Brain Oscillations and Functional Connectivity during Overt Language Production.
Bottom Line: We analyzed the ImC at all pairs of 56 EEG channels across all frequencies.As a result of the source localization, we observed connectivity between occipito-temporal and frontal areas, which are well-known to play a major role in lexical-semantic language processes.Our findings demonstrate the feasibility of investigating interactive brain activity during overt language production.
Affiliation: NIRx Medizintechnik GmbH Berlin, Germany.
In the present study we investigate the communication of different large scale brain sites during an overt language production task with state of the art methods for the estimation of EEG functional connectivity. Participants performed a semantic blocking task in which objects were named in semantically homogeneous blocks of trials consisting of members of a semantic category (e.g., all objects are tools) or in heterogeneous blocks, consisting of unrelated objects. The classic pattern of slower naming times in the homogeneous relative to heterogeneous blocks is assumed to reflect the duration of lexical selection. For the collected data in the homogeneous and heterogeneous conditions the imaginary part of coherency (ImC) was evaluated at different frequencies. The ImC is a measure for detecting the coupling of different brain sites acting on sensor level. Most importantly, the ImC is robust to the artifact of volume conduction. We analyzed the ImC at all pairs of 56 EEG channels across all frequencies. Contrasting the two experimental conditions we found pronounced differences in the theta band at 7 Hz and estimated the most dominant underlying brain sources via a minimum norm inverse solution based on the ImC. As a result of the source localization, we observed connectivity between occipito-temporal and frontal areas, which are well-known to play a major role in lexical-semantic language processes. Our findings demonstrate the feasibility of investigating interactive brain activity during overt language production.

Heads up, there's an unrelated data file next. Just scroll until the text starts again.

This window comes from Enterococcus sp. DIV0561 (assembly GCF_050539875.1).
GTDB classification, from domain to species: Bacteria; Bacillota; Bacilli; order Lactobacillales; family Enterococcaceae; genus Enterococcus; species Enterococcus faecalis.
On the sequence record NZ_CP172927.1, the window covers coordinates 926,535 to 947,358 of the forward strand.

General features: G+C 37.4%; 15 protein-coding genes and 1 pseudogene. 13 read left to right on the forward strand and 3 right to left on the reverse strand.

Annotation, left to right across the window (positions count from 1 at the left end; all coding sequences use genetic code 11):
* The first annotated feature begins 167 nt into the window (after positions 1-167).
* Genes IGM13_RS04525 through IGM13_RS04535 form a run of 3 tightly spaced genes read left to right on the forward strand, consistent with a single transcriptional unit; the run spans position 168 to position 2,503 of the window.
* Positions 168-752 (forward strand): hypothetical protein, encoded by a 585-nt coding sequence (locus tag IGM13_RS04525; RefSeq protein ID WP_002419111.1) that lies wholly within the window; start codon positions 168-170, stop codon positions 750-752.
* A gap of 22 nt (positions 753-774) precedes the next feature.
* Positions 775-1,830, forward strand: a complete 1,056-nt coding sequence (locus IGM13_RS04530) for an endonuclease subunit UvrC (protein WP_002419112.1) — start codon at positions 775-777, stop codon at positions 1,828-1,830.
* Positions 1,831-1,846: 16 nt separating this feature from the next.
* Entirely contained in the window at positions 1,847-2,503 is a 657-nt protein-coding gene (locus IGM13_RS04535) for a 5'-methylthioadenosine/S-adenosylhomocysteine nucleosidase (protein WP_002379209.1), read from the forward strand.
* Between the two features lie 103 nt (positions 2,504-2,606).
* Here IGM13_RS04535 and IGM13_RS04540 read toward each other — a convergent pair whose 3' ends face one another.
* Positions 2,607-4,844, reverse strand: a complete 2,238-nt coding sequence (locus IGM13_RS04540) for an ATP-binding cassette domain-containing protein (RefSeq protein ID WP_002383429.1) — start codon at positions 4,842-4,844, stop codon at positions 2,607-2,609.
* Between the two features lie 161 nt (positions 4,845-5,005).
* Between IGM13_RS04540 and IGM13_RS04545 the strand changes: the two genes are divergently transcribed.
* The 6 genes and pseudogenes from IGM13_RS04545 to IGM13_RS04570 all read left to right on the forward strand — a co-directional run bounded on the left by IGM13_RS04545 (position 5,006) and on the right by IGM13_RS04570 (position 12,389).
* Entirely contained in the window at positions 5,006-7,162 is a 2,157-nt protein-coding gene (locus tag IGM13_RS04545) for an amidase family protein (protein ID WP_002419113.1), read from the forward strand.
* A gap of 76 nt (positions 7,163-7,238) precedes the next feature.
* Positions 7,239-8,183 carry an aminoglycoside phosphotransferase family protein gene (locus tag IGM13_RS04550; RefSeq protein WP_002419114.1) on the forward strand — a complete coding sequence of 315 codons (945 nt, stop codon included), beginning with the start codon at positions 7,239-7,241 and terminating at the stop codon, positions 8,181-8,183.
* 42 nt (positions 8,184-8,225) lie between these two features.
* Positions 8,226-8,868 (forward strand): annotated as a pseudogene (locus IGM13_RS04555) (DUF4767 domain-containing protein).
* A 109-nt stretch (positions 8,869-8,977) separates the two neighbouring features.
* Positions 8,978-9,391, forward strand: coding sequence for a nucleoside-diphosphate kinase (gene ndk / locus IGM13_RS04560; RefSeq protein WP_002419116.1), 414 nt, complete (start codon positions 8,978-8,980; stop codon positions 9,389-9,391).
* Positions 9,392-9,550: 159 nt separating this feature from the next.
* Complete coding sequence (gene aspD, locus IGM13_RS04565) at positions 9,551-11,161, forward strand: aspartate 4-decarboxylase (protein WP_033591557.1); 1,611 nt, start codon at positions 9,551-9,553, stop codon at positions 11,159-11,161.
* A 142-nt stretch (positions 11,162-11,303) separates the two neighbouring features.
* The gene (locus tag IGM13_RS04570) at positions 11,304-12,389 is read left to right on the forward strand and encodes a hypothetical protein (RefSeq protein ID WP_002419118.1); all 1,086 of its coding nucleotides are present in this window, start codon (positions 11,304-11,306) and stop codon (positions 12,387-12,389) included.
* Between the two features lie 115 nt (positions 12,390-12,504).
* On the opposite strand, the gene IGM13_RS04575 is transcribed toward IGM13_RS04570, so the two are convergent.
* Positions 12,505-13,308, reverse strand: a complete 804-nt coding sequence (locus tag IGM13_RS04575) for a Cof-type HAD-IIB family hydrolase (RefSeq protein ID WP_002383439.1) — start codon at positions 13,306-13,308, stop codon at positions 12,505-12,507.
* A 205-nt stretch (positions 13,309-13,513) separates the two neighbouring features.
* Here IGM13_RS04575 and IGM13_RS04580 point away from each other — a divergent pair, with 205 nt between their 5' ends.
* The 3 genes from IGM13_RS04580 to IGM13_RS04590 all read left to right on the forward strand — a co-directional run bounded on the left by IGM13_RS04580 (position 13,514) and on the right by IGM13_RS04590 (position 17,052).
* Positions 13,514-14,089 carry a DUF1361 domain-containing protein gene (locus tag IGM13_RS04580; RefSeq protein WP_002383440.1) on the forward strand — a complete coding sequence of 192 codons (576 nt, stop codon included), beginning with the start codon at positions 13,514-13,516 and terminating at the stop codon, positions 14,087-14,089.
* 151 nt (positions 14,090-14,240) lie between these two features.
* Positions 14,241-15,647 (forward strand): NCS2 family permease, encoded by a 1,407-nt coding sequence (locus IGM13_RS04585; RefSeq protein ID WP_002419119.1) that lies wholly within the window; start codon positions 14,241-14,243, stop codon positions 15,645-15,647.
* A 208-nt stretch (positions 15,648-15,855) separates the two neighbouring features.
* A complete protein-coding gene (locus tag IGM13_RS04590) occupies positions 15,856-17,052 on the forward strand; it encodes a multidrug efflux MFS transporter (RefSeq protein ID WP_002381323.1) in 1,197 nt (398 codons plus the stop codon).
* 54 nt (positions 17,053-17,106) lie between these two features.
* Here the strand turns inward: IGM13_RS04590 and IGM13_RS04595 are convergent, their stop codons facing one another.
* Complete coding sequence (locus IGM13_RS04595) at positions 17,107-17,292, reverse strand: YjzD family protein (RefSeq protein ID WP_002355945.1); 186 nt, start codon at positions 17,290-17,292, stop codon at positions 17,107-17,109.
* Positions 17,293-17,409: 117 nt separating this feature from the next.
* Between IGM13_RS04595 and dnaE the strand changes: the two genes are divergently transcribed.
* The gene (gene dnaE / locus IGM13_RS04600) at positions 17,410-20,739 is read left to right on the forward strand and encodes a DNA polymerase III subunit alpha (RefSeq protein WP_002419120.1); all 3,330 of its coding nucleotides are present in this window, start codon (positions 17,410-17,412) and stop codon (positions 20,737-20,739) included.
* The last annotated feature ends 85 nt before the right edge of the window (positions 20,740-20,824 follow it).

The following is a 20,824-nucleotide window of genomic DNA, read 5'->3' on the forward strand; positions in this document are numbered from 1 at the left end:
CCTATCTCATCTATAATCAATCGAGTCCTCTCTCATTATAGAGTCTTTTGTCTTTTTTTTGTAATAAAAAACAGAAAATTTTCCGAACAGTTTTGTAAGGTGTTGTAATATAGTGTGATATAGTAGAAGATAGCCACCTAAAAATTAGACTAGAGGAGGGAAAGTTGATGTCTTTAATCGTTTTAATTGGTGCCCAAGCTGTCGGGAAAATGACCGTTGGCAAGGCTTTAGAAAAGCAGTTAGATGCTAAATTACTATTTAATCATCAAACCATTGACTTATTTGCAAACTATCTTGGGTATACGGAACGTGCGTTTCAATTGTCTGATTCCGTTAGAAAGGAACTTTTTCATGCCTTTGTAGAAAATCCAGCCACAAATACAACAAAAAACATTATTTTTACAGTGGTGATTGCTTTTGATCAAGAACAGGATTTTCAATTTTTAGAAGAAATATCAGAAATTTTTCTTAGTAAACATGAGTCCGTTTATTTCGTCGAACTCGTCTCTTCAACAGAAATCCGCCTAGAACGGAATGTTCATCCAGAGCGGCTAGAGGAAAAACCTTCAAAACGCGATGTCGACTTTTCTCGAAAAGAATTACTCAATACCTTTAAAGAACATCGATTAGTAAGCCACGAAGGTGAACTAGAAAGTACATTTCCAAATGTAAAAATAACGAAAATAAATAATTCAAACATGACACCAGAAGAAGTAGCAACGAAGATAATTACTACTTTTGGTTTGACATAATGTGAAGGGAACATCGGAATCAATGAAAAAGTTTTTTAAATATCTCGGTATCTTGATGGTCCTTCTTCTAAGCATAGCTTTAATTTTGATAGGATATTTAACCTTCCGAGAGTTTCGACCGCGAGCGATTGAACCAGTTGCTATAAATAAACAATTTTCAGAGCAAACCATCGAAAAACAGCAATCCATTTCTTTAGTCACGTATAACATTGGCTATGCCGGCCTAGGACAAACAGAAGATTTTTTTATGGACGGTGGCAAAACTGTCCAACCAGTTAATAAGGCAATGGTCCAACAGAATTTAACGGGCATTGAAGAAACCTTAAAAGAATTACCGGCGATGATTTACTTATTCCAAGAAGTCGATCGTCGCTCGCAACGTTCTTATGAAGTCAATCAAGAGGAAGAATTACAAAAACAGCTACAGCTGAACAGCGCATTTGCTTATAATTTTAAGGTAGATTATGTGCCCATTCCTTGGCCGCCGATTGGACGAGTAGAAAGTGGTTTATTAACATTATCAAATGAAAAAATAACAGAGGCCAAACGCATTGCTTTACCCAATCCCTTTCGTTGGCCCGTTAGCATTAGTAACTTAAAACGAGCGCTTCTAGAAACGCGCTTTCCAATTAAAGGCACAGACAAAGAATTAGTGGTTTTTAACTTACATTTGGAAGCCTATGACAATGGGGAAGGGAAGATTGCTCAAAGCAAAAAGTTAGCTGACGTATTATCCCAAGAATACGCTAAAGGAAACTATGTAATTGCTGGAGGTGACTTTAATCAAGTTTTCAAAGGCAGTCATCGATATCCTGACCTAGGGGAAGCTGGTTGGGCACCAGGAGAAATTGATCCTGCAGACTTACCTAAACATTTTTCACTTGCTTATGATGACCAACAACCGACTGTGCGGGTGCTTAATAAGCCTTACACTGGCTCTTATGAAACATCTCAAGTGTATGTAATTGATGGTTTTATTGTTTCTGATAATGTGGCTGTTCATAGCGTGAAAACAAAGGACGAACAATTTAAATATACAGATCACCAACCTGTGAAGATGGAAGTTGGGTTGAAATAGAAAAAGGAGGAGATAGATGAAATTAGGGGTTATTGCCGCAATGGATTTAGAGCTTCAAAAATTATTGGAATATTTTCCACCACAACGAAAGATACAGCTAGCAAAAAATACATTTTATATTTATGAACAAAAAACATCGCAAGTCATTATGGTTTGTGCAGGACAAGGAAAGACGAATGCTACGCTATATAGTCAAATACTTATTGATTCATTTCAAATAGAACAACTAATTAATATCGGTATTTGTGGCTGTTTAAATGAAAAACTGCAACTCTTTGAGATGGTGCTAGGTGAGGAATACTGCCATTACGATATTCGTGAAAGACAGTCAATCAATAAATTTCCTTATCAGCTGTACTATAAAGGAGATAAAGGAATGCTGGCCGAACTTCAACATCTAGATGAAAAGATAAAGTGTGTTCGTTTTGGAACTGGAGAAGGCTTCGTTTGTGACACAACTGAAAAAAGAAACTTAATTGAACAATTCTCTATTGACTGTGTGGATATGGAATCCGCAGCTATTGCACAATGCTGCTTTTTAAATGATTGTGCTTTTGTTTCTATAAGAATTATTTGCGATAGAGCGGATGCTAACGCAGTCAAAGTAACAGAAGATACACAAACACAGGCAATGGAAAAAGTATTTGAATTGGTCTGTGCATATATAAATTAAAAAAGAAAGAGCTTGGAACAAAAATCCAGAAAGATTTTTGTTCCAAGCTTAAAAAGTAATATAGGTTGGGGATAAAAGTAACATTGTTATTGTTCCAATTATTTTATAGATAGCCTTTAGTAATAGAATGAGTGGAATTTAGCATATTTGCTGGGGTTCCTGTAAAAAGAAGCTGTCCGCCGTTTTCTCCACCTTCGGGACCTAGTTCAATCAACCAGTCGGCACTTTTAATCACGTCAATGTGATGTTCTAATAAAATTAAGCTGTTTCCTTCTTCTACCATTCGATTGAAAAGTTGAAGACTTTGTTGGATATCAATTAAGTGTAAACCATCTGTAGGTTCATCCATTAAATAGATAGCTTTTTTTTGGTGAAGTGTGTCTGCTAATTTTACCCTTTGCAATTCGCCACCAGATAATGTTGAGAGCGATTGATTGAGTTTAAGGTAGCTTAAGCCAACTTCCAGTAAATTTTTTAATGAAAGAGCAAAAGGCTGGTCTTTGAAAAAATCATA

No MeSH data available.
Related in: MedlinePlus
Mentions: In order to validate this effect statistically and to test for significance, we applied a permutation test (Moore and McCabe, 2003). In N = 2000 runs, the epochs were randomly assigned to one of the two experimental conditions. In a second step, we recalculated on these permuted data the average over all channel pairs of the absolute value of individual channel differences in ImC. The results are illustrated in Figure 4. The upper plot shows the results of the permutation test as a box plot for all frequencies up to 30 Hz. The bar inside the box indicates the median of all permutations and the outer borders of the box the respective quartiles. The whiskers show all permutation results outside of the quartile range. Furthermore, the originally measured values are overlaid in blue. In the lower plot the permutation test results for 7 Hz are displayed. One can see in both plots that the observed result at 7 Hz lies at the tail of the permutation distribution indicating that the measured effect unlikely occurred by chance. In fact, the p-value for 7 Hz was calculated to be p = 0.0029 as only 5 out of 2000 permutation runs returned a higher result than the one observed. A Bonferroni correction for multiple comparisons at frequencies between 1 and 30 Hz yields a corrected alpha-level of α = 0.05/30 = 0.0017. Only correcting for a smaller range of frequencies, i.e., 1 Hz ≤ f ≤ 15 Hz, would lead to an alpha-level of α = 0.0033. In any case, the permutation test suggests the observed effect at 7 Hz to be reliable.
No MeSH data available.